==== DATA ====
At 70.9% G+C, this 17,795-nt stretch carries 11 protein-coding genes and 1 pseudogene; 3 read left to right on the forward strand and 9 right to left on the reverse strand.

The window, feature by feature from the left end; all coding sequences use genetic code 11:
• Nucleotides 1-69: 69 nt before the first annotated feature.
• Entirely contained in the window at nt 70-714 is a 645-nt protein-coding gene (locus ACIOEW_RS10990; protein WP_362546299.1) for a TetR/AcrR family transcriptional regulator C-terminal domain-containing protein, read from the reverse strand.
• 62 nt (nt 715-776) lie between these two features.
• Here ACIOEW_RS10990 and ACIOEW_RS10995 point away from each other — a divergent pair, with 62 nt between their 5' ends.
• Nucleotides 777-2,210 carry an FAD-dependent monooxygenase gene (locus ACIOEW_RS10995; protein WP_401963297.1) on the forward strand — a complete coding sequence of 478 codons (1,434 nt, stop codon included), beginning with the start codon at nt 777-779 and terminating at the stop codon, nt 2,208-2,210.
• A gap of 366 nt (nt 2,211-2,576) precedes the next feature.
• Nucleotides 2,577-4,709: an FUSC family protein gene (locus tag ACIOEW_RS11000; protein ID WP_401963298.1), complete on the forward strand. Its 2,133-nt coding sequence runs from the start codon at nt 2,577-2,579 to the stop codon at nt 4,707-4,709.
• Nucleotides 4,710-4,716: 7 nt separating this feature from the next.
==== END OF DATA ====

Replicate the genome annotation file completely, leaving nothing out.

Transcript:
At 70.9% G+C, this 17,795-nt stretch carries 11 protein-coding genes and 1 pseudogene; 3 read left to right on the forward strand and 9 right to left on the reverse strand.

The window, feature by feature from the left end; all coding sequences use genetic code 11:
• Nucleotides 1-69: 69 nt before the first annotated feature.
• Entirely contained in the window at nt 70-714 is a 645-nt protein-coding gene (locus ACIOEW_RS10990; protein WP_362546299.1) for a TetR/AcrR family transcriptional regulator C-terminal domain-containing protein, read from the reverse strand.
• 62 nt (nt 715-776) lie between these two features.
• Here ACIOEW_RS10990 and ACIOEW_RS10995 point away from each other — a divergent pair, with 62 nt between their 5' ends.
• Nucleotides 777-2,210 carry an FAD-dependent monooxygenase gene (locus ACIOEW_RS10995; protein WP_401963297.1) on the forward strand — a complete coding sequence of 478 codons (1,434 nt, stop codon included), beginning with the start codon at nt 777-779 and terminating at the stop codon, nt 2,208-2,210.
• A gap of 366 nt (nt 2,211-2,576) precedes the next feature.
• Nucleotides 2,577-4,709: an FUSC family protein gene (locus tag ACIOEW_RS11000; protein ID WP_401963298.1), complete on the forward strand. Its 2,133-nt coding sequence runs from the start codon at nt 2,577-2,579 to the stop codon at nt 4,707-4,709.
• Nucleotides 4,710-4,716: 7 nt separating this feature from the next.